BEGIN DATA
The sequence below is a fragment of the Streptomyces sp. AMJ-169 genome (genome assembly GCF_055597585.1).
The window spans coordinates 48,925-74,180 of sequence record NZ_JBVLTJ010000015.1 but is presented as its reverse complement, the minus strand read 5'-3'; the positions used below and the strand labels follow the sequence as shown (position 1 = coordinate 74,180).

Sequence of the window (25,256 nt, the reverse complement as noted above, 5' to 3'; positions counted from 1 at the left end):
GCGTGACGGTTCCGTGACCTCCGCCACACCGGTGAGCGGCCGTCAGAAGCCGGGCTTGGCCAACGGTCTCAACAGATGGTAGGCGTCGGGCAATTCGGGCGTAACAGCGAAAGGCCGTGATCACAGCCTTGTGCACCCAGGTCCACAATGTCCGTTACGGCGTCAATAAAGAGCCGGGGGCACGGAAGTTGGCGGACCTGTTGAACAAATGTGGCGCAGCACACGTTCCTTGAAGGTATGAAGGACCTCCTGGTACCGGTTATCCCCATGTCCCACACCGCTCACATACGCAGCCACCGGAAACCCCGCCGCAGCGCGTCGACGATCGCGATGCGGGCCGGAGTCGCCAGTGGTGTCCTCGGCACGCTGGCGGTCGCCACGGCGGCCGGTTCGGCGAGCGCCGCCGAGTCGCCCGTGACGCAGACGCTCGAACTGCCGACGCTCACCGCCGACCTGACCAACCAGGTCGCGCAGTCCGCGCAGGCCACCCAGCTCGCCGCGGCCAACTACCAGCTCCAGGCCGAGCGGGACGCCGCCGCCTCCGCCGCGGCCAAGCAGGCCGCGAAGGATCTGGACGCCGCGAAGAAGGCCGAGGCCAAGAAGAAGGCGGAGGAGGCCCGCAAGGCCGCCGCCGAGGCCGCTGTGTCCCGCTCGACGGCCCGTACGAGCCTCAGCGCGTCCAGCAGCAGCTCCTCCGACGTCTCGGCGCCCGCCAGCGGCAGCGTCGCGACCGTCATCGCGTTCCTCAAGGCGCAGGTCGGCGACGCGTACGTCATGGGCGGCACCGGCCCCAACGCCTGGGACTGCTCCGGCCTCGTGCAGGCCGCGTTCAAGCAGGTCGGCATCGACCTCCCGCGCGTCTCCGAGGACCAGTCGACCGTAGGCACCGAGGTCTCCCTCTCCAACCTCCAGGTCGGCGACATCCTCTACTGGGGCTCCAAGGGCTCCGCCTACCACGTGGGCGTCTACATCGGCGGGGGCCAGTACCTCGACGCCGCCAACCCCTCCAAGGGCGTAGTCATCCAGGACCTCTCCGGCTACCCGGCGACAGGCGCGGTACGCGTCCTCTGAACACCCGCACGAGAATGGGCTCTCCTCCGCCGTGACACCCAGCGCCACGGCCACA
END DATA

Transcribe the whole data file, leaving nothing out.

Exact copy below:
The sequence below is a fragment of the Streptomyces sp. AMJ-169 genome (genome assembly GCF_055597585.1).
The window spans coordinates 48,925-74,180 of sequence record NZ_JBVLTJ010000015.1 but is presented as its reverse complement, the minus strand read 5'-3'; the positions used below and the strand labels follow the sequence as shown (position 1 = coordinate 74,180).

Sequence of the window (25,256 nt, the reverse complement as noted above, 5' to 3'; positions counted from 1 at the left end):
GCGTGACGGTTCCGTGACCTCCGCCACACCGGTGAGCGGCCGTCAGAAGCCGGGCTTGGCCAACGGTCTCAACAGATGGTAGGCGTCGGGCAATTCGGGCGTAACAGCGAAAGGCCGTGATCACAGCCTTGTGCACCCAGGTCCACAATGTCCGTTACGGCGTCAATAAAGAGCCGGGGGCACGGAAGTTGGCGGACCTGTTGAACAAATGTGGCGCAGCACACGTTCCTTGAAGGTATGAAGGACCTCCTGGTACCGGTTATCCCCATGTCCCACACCGCTCACATACGCAGCCACCGGAAACCCCGCCGCAGCGCGTCGACGATCGCGATGCGGGCCGGAGTCGCCAGTGGTGTCCTCGGCACGCTGGCGGTCGCCACGGCGGCCGGTTCGGCGAGCGCCGCCGAGTCGCCCGTGACGCAGACGCTCGAACTGCCGACGCTCACCGCCGACCTGACCAACCAGGTCGCGCAGTCCGCGCAGGCCACCCAGCTCGCCGCGGCCAACTACCAGCTCCAGGCCGAGCGGGACGCCGCCGCCTCCGCCGCGGCCAAGCAGGCCGCGAAGGATCTGGACGCCGCGAAGAAGGCCGAGGCCAAGAAGAAGGCGGAGGAGGCCCGCAAGGCCGCCGCCGAGGCCGCTGTGTCCCGCTCGACGGCCCGTACGAGCCTCAGCGCGTCCAGCAGCAGCTCCTCCGACGTCTCGGCGCCCGCCAGCGGCAGCGTCGCGACCGTCATCGCGTTCCTCAAGGCGCAGGTCGGCGACGCGTACGTCATGGGCGGCACCGGCCCCAACGCCTGGGACTGCTCCGGCCTCGTGCAGGCCGCGTTCAAGCAGGTCGGCATCGACCTCCCGCGCGTCTCCGAGGACCAGTCGACCGTAGGCACCGAGGTCTCCCTCTCCAACCTCCAGGTCGGCGACATCCTCTACTGGGGCTCCAAGGGCTCCGCCTACCACGTGGGCGTCTACATCGGCGGGGGCCAGTACCTCGACGCCGCCAACCCCTCCAAGGGCGTAGTCATCCAGGACCTCTCCGGCTACCCGGCGACAGGCGCGGTACGCGTCCTCTGAACACCCGCACGAGAATGGGCTCTCCTCCGCCGTGACACCCAGCGCCACGGCCACA